New Directions in Children’s Geographies 2006, Northampton, UK. The body as research tool: exploring the embodied practice of playing with toys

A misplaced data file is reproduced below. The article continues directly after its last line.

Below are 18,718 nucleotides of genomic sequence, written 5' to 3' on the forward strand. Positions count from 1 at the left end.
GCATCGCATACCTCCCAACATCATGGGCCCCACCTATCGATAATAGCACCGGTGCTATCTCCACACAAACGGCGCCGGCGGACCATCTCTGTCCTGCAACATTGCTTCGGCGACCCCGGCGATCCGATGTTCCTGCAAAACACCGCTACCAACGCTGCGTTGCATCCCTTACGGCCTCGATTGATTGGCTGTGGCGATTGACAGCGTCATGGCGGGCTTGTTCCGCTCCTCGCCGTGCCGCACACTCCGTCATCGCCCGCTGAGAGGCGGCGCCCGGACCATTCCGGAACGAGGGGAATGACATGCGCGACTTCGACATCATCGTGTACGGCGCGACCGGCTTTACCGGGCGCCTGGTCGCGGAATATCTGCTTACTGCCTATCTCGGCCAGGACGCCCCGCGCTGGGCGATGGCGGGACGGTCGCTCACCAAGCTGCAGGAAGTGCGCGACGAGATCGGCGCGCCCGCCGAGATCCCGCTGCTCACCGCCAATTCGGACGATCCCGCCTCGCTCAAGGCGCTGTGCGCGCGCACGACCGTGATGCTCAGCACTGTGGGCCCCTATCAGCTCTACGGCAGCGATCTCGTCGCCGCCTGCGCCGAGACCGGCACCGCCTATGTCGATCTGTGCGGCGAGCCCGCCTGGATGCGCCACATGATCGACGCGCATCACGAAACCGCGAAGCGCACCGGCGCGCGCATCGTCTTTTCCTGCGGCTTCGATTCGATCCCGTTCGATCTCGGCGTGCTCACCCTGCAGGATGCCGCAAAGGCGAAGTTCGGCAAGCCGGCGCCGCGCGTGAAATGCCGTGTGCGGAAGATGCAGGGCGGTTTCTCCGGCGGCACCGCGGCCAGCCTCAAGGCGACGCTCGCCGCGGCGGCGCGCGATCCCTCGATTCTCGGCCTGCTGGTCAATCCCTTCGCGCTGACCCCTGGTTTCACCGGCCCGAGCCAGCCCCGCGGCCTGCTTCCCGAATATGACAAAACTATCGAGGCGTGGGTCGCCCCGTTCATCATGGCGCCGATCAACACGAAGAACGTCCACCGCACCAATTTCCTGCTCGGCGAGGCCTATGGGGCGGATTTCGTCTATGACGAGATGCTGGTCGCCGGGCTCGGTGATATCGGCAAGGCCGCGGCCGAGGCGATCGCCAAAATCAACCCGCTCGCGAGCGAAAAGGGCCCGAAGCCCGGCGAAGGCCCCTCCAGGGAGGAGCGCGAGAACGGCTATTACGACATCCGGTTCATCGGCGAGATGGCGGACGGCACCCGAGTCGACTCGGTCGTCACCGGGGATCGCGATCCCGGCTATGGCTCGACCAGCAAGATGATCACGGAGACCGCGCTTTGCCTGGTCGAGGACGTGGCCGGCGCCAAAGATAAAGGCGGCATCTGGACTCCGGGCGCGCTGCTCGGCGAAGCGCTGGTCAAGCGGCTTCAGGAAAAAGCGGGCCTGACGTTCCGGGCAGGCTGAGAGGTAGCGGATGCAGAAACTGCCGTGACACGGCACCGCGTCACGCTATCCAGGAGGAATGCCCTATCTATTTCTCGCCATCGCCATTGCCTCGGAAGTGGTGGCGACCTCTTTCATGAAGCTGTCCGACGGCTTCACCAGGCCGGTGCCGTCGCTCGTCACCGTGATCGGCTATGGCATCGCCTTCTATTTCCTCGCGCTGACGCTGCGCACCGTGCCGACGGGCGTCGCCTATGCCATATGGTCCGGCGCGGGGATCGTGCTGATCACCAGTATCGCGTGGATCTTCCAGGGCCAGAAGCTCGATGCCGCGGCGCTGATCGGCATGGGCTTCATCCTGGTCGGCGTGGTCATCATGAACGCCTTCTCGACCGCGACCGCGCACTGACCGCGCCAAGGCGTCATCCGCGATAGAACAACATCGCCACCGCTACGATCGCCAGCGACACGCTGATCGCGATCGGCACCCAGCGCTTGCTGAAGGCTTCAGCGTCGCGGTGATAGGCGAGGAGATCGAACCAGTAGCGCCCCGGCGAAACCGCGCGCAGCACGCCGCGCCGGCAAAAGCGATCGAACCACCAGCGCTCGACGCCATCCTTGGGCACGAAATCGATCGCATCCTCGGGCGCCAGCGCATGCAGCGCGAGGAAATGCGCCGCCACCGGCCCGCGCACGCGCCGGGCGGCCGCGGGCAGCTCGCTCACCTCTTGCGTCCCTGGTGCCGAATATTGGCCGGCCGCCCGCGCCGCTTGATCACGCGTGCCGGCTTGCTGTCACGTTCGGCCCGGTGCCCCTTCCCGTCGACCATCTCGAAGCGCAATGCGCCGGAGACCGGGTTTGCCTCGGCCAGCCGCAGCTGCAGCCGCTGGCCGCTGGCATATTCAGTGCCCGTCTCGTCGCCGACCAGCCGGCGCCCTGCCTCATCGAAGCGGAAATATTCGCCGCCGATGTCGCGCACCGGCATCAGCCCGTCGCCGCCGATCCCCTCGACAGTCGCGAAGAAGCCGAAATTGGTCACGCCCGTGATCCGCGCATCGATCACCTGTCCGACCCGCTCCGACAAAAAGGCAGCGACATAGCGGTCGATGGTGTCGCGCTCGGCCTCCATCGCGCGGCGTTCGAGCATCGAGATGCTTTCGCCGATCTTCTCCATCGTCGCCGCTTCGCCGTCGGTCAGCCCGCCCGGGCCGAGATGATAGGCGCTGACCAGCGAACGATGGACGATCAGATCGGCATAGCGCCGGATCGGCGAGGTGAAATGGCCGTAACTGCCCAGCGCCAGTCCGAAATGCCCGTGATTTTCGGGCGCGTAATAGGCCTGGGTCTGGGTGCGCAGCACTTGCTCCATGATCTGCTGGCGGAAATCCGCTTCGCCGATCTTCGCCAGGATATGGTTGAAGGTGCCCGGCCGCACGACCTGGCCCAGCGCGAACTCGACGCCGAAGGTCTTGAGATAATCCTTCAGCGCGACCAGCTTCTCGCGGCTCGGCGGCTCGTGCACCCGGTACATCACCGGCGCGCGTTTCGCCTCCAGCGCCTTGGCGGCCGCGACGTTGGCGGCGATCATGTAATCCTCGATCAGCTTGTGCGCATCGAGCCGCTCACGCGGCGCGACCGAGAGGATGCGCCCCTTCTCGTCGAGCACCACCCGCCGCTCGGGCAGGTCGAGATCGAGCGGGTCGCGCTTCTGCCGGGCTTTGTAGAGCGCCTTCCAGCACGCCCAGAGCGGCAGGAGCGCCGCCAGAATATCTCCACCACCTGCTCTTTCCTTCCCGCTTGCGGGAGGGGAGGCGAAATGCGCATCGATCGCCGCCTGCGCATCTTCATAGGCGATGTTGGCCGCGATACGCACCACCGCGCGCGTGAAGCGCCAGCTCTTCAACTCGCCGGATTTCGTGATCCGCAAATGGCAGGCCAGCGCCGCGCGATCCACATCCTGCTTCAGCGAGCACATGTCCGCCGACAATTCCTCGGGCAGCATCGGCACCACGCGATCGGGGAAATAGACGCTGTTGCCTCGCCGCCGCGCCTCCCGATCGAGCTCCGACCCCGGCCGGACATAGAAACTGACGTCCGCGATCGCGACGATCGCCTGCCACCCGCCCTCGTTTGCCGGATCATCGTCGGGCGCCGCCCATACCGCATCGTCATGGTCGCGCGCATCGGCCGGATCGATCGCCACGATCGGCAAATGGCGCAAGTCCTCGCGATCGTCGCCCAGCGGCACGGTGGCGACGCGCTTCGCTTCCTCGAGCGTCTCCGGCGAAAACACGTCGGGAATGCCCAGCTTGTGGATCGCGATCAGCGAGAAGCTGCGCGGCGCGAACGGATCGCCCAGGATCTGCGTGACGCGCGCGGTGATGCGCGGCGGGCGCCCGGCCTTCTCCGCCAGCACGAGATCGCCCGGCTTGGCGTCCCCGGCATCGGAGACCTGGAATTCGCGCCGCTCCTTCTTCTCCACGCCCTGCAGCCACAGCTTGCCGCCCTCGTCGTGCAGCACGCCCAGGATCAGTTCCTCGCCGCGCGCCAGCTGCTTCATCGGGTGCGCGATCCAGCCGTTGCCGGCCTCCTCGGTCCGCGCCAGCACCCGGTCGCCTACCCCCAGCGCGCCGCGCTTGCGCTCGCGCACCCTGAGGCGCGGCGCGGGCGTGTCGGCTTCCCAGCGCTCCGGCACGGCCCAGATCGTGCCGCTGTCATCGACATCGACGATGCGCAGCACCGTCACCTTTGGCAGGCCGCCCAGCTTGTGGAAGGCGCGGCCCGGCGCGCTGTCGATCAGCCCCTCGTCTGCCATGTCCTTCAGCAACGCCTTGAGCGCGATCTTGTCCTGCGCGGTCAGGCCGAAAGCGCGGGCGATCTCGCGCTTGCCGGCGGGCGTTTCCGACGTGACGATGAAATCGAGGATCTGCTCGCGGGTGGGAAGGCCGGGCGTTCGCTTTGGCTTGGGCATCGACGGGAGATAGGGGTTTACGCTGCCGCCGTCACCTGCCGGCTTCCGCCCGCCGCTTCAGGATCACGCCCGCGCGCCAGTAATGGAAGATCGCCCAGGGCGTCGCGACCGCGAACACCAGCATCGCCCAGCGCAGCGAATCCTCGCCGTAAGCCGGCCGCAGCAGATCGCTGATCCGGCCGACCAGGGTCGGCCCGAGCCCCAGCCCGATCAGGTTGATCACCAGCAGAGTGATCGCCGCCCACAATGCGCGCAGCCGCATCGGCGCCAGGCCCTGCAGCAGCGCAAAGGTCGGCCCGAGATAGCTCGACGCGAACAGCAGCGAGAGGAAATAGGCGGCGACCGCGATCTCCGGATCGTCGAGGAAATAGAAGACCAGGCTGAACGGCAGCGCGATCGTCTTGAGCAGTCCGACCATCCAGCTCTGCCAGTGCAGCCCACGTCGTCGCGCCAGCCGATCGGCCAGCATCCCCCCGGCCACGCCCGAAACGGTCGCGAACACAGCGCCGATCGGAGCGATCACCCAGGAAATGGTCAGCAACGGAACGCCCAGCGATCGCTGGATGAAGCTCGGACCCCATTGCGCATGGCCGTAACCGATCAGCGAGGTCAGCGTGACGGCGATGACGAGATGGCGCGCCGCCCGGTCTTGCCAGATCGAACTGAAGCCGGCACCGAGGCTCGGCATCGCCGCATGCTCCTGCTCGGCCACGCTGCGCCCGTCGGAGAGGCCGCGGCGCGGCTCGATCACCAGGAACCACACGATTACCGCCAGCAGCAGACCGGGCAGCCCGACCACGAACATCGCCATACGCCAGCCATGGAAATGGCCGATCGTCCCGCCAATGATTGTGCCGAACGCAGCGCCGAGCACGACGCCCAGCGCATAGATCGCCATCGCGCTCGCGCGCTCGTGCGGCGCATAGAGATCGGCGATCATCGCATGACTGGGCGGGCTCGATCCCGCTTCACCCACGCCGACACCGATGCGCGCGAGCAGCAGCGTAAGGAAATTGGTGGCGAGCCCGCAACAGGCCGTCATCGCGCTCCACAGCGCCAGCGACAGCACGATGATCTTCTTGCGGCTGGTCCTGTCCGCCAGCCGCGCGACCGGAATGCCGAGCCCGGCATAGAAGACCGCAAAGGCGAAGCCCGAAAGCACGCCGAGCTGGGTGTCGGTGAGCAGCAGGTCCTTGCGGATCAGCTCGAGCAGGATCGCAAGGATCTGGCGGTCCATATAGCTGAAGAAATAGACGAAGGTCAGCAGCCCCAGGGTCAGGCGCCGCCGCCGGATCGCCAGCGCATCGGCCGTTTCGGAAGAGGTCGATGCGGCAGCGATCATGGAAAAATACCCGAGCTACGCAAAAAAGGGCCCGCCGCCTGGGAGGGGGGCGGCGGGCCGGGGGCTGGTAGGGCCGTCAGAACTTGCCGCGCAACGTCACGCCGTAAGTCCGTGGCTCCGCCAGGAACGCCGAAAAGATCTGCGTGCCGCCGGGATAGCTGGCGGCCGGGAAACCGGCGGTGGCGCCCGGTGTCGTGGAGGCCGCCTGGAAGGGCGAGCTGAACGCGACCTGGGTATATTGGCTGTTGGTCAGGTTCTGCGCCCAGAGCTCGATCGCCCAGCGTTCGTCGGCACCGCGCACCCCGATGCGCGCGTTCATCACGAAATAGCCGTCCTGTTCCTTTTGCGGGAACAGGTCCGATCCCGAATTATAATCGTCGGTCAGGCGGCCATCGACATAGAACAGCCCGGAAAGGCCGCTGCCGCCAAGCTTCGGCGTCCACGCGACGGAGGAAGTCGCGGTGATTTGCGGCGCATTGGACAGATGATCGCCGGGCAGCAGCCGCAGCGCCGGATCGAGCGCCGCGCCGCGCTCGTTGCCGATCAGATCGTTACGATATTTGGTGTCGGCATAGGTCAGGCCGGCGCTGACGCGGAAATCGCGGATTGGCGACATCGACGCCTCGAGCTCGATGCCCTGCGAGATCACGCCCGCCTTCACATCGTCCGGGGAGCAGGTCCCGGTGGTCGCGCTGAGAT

Abstract It is now widely acknowledged that childhood is a socially constructed category, However, adult assumptions about what it means to be a child still influence our choice of research methods, often without recognition. Debate about the appropriateness of talk-centred and task-centred methods in terms of children’s abilities and capacities illustrates this. Concern about the need to align research methods with child participants’ capabilities has been privileged over the need to ensure our choice of methods is informed by our research questions. Within geography, it has been recognised that our worlds are multi sensual, requiring research that engages with the ‘more-than-human‘ and the ‘more-than-textual’. This has prompted a move towards approaches that emphasise the performative and haptic nature of qualitative work. This paper explores how the field of children’s geographies may open a space for experimentalism with innovative techniques that employ the body as an instrument through which research is conducted. This is particularly relevant given the intimate and intense relationship children are said to share with spaces and terrains. This paper examines a four-fold methodology employed to analyse the embodied practice of playing with, and the meanings attached to toys. The methods employed – domestic ethnography (involving observant participation, conversation and task based activities), video ethnography and drama – are designed to allow documentation of, and reflection upon, somatic actions, practices and feelings. It is argued that by aligning our research questions and research methods we can create a space for children to critically engage with research questions and practices.